Friday September 21
Braverman’s Rebuttal – Reviewing Taylor’s work, Braverman makes these
1. Worker’s Abilities: Laborers knew best how to perform jobs; they also were
sufficiently intelligent to develop superior work methods but lacked the time
and money to do so. Workers actually knew about work methods that were
better than those being used; however, they refused to implement them,
realizing that implementation could lead to de-skilling, the loss of power, etc.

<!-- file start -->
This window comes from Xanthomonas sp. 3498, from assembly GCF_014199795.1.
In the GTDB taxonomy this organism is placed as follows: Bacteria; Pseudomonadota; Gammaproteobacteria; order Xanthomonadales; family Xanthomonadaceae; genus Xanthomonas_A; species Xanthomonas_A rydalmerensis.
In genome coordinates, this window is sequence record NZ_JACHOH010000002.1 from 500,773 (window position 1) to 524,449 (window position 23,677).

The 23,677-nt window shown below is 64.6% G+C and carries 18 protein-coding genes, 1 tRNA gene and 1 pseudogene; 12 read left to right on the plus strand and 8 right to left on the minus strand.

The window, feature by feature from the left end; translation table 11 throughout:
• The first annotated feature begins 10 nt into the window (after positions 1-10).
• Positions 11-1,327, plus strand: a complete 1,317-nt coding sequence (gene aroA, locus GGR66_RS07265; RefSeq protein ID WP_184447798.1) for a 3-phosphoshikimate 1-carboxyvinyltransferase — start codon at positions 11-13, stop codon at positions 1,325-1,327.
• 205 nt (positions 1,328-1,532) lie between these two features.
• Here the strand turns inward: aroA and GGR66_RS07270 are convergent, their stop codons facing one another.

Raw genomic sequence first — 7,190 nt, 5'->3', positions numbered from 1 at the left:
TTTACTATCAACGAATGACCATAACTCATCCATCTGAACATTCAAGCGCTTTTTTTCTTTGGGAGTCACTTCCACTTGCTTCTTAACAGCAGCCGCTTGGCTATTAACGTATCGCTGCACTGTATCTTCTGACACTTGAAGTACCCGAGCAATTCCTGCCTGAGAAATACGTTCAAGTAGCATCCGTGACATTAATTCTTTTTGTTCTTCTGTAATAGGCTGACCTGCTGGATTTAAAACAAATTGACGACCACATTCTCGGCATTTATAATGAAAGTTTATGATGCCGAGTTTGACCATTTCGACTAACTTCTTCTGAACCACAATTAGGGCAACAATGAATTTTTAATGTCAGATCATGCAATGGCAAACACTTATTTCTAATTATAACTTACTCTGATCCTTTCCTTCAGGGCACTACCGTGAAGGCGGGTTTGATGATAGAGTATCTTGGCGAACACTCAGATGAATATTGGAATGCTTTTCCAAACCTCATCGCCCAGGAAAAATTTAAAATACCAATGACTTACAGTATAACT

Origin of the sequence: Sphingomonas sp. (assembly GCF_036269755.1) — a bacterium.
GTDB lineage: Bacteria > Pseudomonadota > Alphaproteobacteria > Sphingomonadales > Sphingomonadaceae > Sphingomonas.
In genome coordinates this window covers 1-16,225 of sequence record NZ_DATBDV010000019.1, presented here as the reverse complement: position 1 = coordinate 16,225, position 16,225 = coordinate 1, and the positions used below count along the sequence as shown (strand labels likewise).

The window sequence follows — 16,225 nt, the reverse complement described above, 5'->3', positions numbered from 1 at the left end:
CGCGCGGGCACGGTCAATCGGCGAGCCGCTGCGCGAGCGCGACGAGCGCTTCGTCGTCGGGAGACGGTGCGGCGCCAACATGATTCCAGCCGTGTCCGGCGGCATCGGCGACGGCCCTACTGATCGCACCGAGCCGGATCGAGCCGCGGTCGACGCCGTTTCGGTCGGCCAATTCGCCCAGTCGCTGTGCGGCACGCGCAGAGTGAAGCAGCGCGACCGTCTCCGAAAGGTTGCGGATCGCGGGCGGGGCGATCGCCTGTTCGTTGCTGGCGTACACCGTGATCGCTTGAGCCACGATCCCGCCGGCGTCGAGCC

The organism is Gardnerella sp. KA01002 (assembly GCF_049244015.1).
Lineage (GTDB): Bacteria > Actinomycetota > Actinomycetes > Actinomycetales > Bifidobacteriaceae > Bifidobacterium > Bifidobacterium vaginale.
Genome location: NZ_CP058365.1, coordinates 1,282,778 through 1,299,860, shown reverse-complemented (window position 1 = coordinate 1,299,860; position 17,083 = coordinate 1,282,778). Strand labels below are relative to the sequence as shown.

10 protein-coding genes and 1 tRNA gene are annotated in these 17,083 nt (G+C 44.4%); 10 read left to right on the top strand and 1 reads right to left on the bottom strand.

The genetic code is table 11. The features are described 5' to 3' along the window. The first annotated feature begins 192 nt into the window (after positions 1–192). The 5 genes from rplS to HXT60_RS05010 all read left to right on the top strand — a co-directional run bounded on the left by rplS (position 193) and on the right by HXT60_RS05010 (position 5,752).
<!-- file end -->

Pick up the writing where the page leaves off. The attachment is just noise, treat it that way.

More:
Braverman stated that it wasn’t the issue of lack of time and money. If workers
started to find ways of improving jobs, managers would take those ideas to exploit
workers and further bureaucratize the workplace. Workers understood that managers
were de-skilling them, it was taking away their dignity and pride. Once the work was
de-skilled and easy to do, the wages could be cheaper, and you can fire the current
workers and hire new ones because the work is de-skilled and easy to do.
2. Conclusions: Owners/Managers vs. Workers: Taylor was being
disingenuous. This issue isn’t about the impersonal coordination of
production. It’s about the deskilling of workers, about taking away the power
and control of potentially troublesome workers, etc.
Leidner focused on service industries, whereas Taylor and Braverman focused on